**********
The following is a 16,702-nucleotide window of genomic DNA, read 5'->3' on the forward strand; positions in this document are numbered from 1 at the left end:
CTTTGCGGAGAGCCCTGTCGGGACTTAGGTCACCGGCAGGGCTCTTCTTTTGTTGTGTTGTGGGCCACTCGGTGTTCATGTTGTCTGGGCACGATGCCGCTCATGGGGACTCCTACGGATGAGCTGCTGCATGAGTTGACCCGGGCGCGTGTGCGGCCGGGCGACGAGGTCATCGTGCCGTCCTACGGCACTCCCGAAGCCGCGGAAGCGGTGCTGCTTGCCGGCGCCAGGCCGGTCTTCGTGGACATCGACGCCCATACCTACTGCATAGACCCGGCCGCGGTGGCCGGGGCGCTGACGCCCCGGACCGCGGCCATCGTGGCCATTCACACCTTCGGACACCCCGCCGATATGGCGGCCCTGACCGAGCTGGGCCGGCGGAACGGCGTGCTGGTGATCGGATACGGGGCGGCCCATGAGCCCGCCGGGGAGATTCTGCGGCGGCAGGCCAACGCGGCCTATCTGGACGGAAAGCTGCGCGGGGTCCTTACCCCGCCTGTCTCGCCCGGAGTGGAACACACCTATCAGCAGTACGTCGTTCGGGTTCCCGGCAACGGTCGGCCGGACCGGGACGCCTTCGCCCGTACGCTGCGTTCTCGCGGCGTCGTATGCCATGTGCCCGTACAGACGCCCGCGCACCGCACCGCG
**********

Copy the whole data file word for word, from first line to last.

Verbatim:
The following is a 16,702-nucleotide window of genomic DNA, read 5'->3' on the forward strand; positions in this document are numbered from 1 at the left end:
CTTTGCGGAGAGCCCTGTCGGGACTTAGGTCACCGGCAGGGCTCTTCTTTTGTTGTGTTGTGGGCCACTCGGTGTTCATGTTGTCTGGGCACGATGCCGCTCATGGGGACTCCTACGGATGAGCTGCTGCATGAGTTGACCCGGGCGCGTGTGCGGCCGGGCGACGAGGTCATCGTGCCGTCCTACGGCACTCCCGAAGCCGCGGAAGCGGTGCTGCTTGCCGGCGCCAGGCCGGTCTTCGTGGACATCGACGCCCATACCTACTGCATAGACCCGGCCGCGGTGGCCGGGGCGCTGACGCCCCGGACCGCGGCCATCGTGGCCATTCACACCTTCGGACACCCCGCCGATATGGCGGCCCTGACCGAGCTGGGCCGGCGGAACGGCGTGCTGGTGATCGGATACGGGGCGGCCCATGAGCCCGCCGGGGAGATTCTGCGGCGGCAGGCCAACGCGGCCTATCTGGACGGAAAGCTGCGCGGGGTCCTTACCCCGCCTGTCTCGCCCGGAGTGGAACACACCTATCAGCAGTACGTCGTTCGGGTTCCCGGCAACGGTCGGCCGGACCGGGACGCCTTCGCCCGTACGCTGCGTTCTCGCGGCGTCGTATGCCATGTGCCCGTACAGACGCCCGCGCACCGCACCGCG